When should we thank our husbands?  Here are some of my suggestions for your consideration.  Don’t do all of these at once!  Spread them out.  Maybe do one every day or so, or thank him as he does some of these things.  Make it a new habit.  Be sincere.):

  • Thank him for working to provide for the family sometimes, even if you work too, even if you make more money than he does.  Most men view providing financially as the primary way they show love to their families. (From Shaunti Feldhahn’s book “For Women Only”)
  • When he has had a particularly difficult day – THANK HIM for working so hard to take care of his family.
  • When he helps with the children.  Yes, they are his children, too, but it is a great thing to thank him for taking some of the burden off of you.  He is blessing you.  He could be at a bar or sitting in front of the TV ignoring the kids.  Even if he is doing something we think he “should” do, we can thank him and appreciate him. This encourages him to be more involved as a father.  Men respond to appreciation, admiration and genuine praise. It motivates them to do even better.  Aren’t we all like that, really?  Don’t we all want to do even more when someone shows real appreciation?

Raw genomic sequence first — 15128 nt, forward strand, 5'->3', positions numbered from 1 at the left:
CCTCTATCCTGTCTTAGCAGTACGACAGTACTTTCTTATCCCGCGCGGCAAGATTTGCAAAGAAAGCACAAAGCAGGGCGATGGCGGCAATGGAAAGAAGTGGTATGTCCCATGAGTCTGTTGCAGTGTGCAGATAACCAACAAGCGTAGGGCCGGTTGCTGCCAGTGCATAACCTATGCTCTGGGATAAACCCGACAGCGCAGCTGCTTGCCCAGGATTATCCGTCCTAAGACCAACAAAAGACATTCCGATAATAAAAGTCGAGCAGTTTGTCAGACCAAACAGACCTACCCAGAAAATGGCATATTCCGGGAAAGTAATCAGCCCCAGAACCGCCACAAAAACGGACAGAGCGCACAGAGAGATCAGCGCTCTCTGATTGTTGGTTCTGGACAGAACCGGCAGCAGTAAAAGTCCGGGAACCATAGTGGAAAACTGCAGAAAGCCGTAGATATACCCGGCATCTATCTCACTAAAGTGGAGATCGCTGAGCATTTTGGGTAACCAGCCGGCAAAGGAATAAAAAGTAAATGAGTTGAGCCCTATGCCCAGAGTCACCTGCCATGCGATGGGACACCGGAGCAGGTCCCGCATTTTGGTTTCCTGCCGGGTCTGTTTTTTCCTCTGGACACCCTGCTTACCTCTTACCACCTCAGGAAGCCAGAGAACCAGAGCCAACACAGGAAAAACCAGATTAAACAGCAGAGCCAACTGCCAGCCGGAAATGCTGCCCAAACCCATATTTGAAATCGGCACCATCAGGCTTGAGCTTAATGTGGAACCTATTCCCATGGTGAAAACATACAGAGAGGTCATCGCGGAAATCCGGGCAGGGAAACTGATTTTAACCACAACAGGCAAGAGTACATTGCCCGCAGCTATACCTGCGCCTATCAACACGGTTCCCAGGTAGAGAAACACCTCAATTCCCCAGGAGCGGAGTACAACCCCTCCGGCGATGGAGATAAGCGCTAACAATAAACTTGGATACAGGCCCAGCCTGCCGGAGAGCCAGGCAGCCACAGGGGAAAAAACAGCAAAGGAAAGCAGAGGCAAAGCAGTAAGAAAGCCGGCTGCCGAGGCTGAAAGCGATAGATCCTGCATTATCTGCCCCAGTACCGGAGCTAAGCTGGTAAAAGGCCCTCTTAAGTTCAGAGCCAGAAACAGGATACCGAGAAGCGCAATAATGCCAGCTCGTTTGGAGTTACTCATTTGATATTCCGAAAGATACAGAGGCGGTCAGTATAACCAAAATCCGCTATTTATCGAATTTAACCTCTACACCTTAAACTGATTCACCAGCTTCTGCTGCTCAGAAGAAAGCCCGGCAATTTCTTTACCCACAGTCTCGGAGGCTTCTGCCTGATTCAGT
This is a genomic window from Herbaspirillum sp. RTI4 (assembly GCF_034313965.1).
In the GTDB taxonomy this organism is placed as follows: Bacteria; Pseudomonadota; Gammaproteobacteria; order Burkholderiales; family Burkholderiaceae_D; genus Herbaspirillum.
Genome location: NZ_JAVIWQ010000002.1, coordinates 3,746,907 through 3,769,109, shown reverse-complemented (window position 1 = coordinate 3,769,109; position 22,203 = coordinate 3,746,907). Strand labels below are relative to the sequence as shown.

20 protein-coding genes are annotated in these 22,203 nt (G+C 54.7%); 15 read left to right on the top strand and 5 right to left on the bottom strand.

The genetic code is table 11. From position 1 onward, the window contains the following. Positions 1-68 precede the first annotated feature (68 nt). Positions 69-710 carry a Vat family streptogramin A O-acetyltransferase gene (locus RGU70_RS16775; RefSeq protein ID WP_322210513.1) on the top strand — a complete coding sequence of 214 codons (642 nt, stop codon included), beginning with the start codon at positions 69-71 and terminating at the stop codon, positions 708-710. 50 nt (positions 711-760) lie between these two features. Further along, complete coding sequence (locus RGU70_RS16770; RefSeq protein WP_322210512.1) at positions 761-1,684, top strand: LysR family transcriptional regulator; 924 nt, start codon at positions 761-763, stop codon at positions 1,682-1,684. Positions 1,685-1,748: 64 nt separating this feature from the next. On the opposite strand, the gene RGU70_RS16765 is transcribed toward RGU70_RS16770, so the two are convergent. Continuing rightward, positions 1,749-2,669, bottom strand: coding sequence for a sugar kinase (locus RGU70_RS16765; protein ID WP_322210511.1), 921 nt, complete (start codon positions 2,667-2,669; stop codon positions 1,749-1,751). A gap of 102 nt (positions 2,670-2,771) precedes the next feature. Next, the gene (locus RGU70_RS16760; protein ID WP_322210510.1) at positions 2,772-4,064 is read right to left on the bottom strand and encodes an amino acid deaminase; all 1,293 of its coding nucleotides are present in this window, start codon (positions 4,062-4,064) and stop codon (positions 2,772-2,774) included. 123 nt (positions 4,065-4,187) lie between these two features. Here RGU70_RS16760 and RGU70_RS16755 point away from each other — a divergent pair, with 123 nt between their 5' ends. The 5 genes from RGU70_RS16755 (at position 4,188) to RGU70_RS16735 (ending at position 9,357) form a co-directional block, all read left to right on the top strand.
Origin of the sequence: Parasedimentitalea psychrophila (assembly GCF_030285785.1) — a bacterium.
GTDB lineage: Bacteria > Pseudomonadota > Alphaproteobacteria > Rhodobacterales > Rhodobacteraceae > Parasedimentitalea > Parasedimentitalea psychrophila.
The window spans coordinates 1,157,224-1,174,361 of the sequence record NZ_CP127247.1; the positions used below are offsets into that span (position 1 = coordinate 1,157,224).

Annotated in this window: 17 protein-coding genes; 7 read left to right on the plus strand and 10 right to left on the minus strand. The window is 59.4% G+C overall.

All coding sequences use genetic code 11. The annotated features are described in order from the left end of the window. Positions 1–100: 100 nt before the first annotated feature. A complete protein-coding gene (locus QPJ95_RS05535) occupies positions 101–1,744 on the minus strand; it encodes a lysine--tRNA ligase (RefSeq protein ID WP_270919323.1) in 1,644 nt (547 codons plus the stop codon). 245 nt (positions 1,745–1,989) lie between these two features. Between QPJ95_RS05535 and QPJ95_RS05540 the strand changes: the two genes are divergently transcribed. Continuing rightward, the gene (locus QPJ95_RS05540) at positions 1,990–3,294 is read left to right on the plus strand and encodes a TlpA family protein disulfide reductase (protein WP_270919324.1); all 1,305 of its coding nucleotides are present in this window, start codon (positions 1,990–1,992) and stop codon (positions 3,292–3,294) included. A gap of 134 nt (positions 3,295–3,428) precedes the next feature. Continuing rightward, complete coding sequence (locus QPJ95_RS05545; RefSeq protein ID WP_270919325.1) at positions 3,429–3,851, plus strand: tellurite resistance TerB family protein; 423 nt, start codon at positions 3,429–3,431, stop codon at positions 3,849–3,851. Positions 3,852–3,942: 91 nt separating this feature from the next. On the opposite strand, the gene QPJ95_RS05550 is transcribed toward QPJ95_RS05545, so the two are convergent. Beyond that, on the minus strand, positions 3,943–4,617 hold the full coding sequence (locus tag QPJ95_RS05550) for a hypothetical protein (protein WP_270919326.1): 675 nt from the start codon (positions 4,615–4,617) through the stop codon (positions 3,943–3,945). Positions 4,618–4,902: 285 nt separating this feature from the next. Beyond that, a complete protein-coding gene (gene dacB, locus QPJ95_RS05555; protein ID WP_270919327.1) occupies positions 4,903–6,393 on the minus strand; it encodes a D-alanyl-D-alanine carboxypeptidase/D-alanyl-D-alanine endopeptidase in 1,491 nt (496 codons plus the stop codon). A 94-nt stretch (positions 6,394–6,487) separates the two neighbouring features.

• Thank him for complimenting you when he does and ACCEPT his compliments graciously.
  • ANYTIME he does any kind of chores around the house (thank him, don’t criticize him!  Especially if you would like him to continue to help  you!)